So Anna, my grandma, took her two little children to Cleveland to visit Kitty. Kitty wanted to take them around town, but she was embarrassed to take these Amish people, so she dressed Anna in a long fancy dress with a big hat, and she dressed Ervin and Sara in overalls. [Yes. Overalls. Or so the story was told to me.]

Also, she took out Sara's braids and had her hair hanging loose.

"Aunt Kitty had a few girls," my mom said. "She took us over the town. She took us to see the ships on the lake. There were boys and girls along in the car. I'm not sure if they were hers, or who."

At some point, they rode on a train and went to the zoo, and someone gave Ervin and Sara "suckers." [Lollipops] The wind whipped Sara's loose hair around the sticky sucker, she recalled. At the zoo, the monkeys stuck out their tongues toward the sucker.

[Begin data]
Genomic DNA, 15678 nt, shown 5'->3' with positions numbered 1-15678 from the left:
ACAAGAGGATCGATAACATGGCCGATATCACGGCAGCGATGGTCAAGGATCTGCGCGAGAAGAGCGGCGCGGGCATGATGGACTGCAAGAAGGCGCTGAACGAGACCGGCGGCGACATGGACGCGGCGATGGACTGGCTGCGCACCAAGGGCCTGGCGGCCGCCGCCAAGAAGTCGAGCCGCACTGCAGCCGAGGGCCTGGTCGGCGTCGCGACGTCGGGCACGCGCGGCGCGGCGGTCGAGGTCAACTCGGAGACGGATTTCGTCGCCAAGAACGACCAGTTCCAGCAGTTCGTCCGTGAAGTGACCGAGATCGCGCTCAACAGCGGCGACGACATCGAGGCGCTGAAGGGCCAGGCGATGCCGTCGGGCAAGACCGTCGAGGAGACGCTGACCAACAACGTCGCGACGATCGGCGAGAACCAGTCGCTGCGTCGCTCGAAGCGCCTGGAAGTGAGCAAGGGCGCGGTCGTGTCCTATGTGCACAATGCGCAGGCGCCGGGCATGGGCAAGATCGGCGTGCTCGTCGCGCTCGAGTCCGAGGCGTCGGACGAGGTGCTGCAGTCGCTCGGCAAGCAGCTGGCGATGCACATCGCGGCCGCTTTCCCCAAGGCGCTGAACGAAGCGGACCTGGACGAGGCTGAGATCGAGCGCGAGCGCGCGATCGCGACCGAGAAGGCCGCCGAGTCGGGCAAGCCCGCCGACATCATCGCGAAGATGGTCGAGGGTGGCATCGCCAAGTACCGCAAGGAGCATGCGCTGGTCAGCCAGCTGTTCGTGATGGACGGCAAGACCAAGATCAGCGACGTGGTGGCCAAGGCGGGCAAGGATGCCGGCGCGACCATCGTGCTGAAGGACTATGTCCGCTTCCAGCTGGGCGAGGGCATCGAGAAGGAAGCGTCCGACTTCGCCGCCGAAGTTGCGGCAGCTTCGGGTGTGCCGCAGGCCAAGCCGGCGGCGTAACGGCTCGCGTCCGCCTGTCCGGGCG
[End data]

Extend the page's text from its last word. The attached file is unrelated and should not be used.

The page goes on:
And just that abruptly, my notes are finished.

There are so many things I'd love to know. Mommi was certainly a pragmatic woman, but it still surprises me that she was ok with wearing Kitty's dress around town. Some years later, when they lived in Indiana, my mom put cuffs on the sleeves of her new dress for a trip to Ohio, and Mommi told her the cuffs come off or she doesn't go to Ohio. Was it that Amish perspective of it's not about the deed itself but about who might find out?

I also wonder what it was like for Kitty to marry into a family with so much tragedy. Her husband, Amos's, mother had died when he was young, and his dad remarried. This woman had twin babies, Sarah and Mary, then she died. He married a third time, to a woman who was truly a wicked stepmother and abused Sarah especially horribly. Mary was "farmed out," Mom told me, and died young. The stepmother also died before Sarah was an adult, and her dad married a fourth time.